Giving 'til it sweats
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Giving ‘til it sweats

Taylor’s tradition of servanthood hits 20-year benchmark

TWO student leaders get excited for Community Plunge. (Photograph provided by Katie Rousopoulos)

TWO student leaders get excited for Community Plunge. (Photograph provided by Katie Rousopoulos)

By Rayce Patterson | Echo

Passers-by in Upland may see the seas of gray shirts and think that the local university is being punished for something, but the students are not in trouble. They aren’t delinquents, and they don’t expect anything in return. In fact, they want to give their time to help the community. The day is called Community Plunge, and it is all about giving back.

Taylor University devised Community Plunge in 1997 as “a complement to the New Student Orientation program,” according to a press release given to the SEGway. The purpose of Community Plunge is to give the freshmen and transfer students an introduction to the community surrounding Taylor by briefly serving in it. The Plunge is now in its 20th consecutive year, and it continues to act as a bridge between Taylor University and the people of Upland, with groups such as the Fire Department and the Lions Club being long-term partners.

“Our partnerships (within the Upland community) get stronger as time goes on,” senior Jen Cline said.

Cline is in her third year of serving as a Co-Director of Community Outreach, part of Taylor World Outreach. One of the biggest changes to Community Plunge happened last year, when Community Plunge moved from a Thursday to Monday, before classes started. Cline believes this allows for more upperclassmen participation.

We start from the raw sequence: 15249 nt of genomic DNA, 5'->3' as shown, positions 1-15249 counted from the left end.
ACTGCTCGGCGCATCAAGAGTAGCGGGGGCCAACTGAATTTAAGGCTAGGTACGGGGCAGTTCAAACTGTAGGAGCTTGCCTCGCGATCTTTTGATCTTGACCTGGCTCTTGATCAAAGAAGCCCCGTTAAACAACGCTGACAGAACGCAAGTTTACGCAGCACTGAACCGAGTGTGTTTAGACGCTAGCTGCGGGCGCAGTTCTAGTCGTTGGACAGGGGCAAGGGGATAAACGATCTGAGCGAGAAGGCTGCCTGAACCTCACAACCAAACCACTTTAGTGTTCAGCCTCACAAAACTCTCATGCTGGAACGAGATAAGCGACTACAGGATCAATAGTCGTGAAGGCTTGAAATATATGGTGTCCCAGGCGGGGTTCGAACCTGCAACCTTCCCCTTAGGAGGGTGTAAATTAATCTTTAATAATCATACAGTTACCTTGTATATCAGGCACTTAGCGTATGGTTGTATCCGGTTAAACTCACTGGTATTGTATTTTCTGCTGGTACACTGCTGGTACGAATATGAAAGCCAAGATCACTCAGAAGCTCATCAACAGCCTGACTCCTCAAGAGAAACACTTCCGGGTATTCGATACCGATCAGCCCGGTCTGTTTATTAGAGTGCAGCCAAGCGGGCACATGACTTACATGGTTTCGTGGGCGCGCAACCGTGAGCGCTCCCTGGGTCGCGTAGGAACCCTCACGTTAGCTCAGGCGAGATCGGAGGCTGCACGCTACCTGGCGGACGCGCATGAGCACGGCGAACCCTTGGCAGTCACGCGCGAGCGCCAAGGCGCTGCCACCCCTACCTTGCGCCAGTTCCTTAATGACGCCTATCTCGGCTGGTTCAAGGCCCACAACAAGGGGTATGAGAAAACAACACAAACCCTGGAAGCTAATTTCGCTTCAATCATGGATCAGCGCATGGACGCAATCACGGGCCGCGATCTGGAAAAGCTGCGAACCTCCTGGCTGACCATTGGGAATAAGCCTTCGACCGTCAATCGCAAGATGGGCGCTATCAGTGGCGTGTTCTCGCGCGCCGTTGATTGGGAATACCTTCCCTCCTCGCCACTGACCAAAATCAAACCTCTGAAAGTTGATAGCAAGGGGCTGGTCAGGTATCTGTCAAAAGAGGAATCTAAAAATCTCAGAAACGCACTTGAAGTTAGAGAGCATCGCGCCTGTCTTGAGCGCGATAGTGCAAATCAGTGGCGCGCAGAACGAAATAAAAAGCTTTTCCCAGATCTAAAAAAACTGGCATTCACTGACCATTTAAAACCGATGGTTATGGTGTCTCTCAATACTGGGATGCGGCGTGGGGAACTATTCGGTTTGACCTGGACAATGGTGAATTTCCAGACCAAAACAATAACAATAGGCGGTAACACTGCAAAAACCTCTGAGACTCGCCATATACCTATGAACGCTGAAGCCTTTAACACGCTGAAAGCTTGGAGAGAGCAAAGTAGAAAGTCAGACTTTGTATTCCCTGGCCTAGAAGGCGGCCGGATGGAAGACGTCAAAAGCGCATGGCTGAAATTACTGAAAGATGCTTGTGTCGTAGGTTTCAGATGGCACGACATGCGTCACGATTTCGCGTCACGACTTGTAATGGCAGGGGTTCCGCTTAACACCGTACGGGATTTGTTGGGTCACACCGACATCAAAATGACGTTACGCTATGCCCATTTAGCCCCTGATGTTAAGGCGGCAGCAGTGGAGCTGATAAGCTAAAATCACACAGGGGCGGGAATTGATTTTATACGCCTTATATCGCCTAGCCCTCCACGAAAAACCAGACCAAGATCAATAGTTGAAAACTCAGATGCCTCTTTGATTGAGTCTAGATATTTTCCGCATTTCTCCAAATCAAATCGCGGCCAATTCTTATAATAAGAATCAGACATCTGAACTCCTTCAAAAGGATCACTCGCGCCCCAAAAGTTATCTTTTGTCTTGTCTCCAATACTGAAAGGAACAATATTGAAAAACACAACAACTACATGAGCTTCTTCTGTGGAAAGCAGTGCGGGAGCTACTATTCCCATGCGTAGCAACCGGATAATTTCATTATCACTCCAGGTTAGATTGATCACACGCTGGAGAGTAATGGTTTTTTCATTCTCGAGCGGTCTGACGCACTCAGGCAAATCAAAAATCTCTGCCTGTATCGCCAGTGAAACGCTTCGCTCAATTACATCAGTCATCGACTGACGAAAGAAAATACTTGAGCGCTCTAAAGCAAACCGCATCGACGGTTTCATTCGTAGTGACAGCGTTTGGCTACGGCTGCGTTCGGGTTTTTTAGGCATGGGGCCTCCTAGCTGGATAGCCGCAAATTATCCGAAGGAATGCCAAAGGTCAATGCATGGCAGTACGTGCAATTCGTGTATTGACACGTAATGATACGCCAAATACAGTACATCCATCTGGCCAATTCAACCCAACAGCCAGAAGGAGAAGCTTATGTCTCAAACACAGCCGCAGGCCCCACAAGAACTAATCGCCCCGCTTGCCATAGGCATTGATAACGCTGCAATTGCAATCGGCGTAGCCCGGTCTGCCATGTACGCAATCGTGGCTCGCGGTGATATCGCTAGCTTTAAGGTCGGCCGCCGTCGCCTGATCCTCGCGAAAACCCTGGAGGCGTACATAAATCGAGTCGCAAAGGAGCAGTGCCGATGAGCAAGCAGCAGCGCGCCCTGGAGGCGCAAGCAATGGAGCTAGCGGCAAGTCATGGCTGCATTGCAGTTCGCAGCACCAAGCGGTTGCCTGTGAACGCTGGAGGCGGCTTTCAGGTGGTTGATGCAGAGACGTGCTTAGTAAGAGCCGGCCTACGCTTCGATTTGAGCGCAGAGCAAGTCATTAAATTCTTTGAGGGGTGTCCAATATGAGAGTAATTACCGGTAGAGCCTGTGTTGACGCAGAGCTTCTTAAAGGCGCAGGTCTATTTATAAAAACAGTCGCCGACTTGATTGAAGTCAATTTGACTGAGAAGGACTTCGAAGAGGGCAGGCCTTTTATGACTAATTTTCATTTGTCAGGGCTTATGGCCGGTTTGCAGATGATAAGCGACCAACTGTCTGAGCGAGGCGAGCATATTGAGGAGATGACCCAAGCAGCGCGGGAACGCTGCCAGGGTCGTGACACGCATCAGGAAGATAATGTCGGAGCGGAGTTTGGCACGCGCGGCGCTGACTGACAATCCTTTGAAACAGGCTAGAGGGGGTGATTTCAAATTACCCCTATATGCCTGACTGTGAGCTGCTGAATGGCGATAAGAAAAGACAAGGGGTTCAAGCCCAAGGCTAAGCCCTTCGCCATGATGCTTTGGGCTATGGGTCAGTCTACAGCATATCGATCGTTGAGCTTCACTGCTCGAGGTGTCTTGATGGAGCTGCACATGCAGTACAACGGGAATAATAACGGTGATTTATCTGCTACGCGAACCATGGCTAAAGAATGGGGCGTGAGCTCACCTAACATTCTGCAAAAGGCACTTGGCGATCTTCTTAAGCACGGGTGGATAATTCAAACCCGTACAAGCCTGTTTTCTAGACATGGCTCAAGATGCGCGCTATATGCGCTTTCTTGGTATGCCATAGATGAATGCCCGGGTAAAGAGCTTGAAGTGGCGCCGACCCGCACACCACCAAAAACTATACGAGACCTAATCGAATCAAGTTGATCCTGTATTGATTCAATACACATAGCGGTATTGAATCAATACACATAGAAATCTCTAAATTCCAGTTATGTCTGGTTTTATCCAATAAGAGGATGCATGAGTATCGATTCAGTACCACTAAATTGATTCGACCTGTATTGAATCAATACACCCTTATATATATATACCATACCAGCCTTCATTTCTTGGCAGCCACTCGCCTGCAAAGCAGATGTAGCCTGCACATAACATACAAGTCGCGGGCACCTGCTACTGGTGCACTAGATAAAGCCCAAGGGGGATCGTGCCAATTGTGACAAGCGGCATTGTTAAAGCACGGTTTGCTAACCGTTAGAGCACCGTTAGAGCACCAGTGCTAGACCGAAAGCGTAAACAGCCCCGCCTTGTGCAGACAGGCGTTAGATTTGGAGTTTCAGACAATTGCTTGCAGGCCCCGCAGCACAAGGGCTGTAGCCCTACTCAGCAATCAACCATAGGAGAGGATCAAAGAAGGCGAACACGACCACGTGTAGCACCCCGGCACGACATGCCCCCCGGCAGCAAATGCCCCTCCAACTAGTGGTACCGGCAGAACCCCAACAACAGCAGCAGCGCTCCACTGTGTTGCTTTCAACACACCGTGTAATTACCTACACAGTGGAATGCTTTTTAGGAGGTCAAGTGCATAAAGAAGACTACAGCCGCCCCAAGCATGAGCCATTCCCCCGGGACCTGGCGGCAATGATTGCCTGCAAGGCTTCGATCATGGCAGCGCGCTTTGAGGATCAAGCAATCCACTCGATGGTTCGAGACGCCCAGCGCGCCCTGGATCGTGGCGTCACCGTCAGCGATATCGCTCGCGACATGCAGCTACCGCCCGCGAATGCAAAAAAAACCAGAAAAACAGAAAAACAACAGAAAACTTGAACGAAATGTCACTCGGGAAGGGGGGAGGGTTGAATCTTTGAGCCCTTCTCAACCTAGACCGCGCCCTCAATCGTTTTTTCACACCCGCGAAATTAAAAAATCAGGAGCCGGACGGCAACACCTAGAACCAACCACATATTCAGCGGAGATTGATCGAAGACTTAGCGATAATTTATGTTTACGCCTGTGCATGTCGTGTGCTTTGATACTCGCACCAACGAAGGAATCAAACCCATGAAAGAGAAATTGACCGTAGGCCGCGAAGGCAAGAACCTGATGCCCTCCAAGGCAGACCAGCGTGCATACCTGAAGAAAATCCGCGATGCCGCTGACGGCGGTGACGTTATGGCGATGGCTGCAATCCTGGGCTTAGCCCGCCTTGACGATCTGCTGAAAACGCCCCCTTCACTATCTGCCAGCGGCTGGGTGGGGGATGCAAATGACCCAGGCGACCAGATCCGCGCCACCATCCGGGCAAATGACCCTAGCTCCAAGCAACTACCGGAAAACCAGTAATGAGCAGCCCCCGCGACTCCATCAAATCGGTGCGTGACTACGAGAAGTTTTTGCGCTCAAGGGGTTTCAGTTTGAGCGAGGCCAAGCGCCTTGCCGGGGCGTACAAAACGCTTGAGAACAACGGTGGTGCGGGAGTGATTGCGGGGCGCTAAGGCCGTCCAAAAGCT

Community Plunge has evolved from an exclusive activity for new students to an event that is embraced across campus. Professors and faculty members even schedule their classes to serve during that time.

“It’s a chance for professors, faculty and staff to get to know students in an informal way,” said Katie Rousopoulos, director of local and global outreach.

This year, in particular, is important for Community Plunge as it lines up with the 150th birthday of Upland. Rousopoulos said this means there is a lot more work to do; roads need to be cleaned up and buildings need to be repainted. There are plenty of hands available for the various jobs, as Rousopoulos estimated over 500 volunteers participate in each year’s Community Plunge, acknowledging the number has most likely grown as enrollment has increased.

The continuous problem Community Plunge faces is getting upperclassmen to participate. All students in First Year Experience are required to participate in Community Plunge, as it fills the community service requirement of the course, but remains optional for everyone else on campus. Cline hopes that more upperclassmen will get involved in future Plunges. It’s also difficult to get faculty to participate in Community Plunge.

“It’s the last day before they start classes,” Rousopoulos said. “As a faculty person, I know the time that it takes to get your syllabus ready, prep for class and make sure you’re prepared.”

Community Plunge provides a great opportunity for Taylor to show the community of Upland that they are not just a dominating presence, but an institution that takes who they are and where they call home. Students kick off the school year by humbling themselves and serving their community.

It is a tradition that builds up instead of tears down and builds lasting relationships.

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